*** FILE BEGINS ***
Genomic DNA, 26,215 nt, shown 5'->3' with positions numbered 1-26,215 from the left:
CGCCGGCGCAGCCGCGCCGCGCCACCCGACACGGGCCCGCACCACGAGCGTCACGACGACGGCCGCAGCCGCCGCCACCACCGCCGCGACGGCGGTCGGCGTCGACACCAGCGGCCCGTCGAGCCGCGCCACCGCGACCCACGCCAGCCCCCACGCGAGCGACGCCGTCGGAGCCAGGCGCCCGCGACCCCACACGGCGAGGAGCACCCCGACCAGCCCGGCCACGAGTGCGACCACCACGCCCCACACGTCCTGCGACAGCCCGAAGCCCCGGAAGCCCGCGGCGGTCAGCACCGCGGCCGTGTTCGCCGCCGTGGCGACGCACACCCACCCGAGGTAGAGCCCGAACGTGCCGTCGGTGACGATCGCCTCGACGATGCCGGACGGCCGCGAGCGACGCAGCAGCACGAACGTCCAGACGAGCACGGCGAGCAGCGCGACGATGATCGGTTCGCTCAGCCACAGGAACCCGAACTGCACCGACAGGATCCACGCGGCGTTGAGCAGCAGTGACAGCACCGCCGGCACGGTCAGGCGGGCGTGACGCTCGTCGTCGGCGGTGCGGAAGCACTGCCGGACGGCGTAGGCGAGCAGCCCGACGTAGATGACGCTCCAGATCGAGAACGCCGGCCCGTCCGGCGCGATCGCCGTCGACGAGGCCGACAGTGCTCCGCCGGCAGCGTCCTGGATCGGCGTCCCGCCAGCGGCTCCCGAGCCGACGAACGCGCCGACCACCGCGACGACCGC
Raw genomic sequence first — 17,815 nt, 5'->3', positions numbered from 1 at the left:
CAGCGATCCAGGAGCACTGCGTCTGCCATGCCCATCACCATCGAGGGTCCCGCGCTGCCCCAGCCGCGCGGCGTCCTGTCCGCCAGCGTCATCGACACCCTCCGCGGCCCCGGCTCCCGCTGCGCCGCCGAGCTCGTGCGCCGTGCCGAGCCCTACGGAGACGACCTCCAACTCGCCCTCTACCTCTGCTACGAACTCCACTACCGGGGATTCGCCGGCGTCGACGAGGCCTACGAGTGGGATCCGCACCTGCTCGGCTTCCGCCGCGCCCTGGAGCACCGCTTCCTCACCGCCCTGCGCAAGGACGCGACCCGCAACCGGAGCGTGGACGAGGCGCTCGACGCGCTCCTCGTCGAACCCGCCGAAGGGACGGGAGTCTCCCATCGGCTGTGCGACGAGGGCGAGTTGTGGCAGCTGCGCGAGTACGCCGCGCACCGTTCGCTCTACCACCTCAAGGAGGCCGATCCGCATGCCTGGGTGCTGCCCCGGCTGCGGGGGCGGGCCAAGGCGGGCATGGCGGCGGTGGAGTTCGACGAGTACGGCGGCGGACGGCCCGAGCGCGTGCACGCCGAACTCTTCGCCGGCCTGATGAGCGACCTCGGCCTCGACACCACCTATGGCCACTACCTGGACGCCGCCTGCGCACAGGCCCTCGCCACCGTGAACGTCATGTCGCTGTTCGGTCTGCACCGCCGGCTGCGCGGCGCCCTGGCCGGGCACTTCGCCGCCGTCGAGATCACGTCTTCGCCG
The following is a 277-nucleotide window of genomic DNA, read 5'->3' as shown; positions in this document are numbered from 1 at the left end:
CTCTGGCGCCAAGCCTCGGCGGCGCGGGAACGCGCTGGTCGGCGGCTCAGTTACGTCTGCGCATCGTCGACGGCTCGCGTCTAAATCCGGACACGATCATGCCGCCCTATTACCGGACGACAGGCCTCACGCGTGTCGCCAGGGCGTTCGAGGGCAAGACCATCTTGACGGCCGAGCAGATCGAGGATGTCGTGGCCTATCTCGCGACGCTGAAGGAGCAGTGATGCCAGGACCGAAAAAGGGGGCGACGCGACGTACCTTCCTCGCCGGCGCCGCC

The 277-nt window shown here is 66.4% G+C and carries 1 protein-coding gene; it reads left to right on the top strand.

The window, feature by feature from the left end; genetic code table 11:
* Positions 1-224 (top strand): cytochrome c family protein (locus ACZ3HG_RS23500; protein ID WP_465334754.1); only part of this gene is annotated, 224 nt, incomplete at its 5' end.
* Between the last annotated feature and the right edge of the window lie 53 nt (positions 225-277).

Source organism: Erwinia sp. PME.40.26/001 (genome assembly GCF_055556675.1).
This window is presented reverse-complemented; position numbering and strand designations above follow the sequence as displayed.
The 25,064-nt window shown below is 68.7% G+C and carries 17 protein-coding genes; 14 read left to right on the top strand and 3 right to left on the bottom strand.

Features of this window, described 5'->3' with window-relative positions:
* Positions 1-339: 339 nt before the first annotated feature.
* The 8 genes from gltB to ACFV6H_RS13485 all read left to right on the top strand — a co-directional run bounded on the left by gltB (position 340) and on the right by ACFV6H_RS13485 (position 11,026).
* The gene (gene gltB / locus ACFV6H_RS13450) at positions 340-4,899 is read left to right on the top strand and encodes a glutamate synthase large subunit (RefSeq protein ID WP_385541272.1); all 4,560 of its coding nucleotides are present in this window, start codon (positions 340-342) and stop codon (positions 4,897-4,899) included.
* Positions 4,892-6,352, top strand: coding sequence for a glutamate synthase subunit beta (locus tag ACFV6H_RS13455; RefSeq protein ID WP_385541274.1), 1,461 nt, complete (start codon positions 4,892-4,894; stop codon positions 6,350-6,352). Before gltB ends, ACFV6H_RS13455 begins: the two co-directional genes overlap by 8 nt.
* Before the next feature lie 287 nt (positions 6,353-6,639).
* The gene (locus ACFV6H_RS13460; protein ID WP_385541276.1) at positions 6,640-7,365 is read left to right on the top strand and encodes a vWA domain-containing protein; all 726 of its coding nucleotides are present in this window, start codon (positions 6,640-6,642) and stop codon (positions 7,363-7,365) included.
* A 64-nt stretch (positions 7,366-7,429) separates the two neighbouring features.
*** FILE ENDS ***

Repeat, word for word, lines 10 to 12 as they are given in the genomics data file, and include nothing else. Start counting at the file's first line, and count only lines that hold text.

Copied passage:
* Between the last annotated feature and the right edge of the window lie 53 nt (positions 225-277).

Source organism: Erwinia sp. PME.40.26/001 (genome assembly GCF_055556675.1).
This window is presented reverse-complemented; position numbering and strand designations above follow the sequence as displayed.